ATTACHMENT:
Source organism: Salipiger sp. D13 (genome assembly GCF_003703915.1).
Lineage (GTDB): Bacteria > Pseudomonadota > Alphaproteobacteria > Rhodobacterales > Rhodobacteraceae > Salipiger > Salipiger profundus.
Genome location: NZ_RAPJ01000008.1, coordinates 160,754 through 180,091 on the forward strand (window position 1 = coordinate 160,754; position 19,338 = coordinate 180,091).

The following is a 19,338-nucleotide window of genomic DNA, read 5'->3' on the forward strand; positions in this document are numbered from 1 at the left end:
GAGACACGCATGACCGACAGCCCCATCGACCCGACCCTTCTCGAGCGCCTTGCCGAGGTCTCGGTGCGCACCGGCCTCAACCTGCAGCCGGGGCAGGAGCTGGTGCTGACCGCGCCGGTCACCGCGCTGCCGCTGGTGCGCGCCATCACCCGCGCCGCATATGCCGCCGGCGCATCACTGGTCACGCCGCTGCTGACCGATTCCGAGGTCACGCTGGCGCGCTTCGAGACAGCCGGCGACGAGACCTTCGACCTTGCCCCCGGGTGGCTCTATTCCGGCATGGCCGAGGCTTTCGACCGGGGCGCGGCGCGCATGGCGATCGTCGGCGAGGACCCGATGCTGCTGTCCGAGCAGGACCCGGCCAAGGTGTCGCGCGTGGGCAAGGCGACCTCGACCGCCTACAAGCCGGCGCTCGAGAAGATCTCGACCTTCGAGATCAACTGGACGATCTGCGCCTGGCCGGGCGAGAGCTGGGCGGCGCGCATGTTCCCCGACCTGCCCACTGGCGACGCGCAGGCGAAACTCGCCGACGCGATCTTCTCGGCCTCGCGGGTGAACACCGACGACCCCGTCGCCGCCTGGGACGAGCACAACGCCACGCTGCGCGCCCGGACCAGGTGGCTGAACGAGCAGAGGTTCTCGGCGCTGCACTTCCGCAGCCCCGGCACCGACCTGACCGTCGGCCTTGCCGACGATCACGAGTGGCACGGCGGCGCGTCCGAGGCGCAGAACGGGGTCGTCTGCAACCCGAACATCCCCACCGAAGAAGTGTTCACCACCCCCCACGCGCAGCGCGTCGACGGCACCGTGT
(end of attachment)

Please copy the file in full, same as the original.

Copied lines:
Source organism: Salipiger sp. D13 (genome assembly GCF_003703915.1).
Lineage (GTDB): Bacteria > Pseudomonadota > Alphaproteobacteria > Rhodobacterales > Rhodobacteraceae > Salipiger > Salipiger profundus.
Genome location: NZ_RAPJ01000008.1, coordinates 160,754 through 180,091 on the forward strand (window position 1 = coordinate 160,754; position 19,338 = coordinate 180,091).

The following is a 19,338-nucleotide window of genomic DNA, read 5'->3' on the forward strand; positions in this document are numbered from 1 at the left end:
GAGACACGCATGACCGACAGCCCCATCGACCCGACCCTTCTCGAGCGCCTTGCCGAGGTCTCGGTGCGCACCGGCCTCAACCTGCAGCCGGGGCAGGAGCTGGTGCTGACCGCGCCGGTCACCGCGCTGCCGCTGGTGCGCGCCATCACCCGCGCCGCATATGCCGCCGGCGCATCACTGGTCACGCCGCTGCTGACCGATTCCGAGGTCACGCTGGCGCGCTTCGAGACAGCCGGCGACGAGACCTTCGACCTTGCCCCCGGGTGGCTCTATTCCGGCATGGCCGAGGCTTTCGACCGGGGCGCGGCGCGCATGGCGATCGTCGGCGAGGACCCGATGCTGCTGTCCGAGCAGGACCCGGCCAAGGTGTCGCGCGTGGGCAAGGCGACCTCGACCGCCTACAAGCCGGCGCTCGAGAAGATCTCGACCTTCGAGATCAACTGGACGATCTGCGCCTGGCCGGGCGAGAGCTGGGCGGCGCGCATGTTCCCCGACCTGCCCACTGGCGACGCGCAGGCGAAACTCGCCGACGCGATCTTCTCGGCCTCGCGGGTGAACACCGACGACCCCGTCGCCGCCTGGGACGAGCACAACGCCACGCTGCGCGCCCGGACCAGGTGGCTGAACGAGCAGAGGTTCTCGGCGCTGCACTTCCGCAGCCCCGGCACCGACCTGACCGTCGGCCTTGCCGACGATCACGAGTGGCACGGCGGCGCGTCCGAGGCGCAGAACGGGGTCGTCTGCAACCCGAACATCCCCACCGAAGAAGTGTTCACCACCCCCCACGCGCAGCGCGTCGACGGCACCGTGT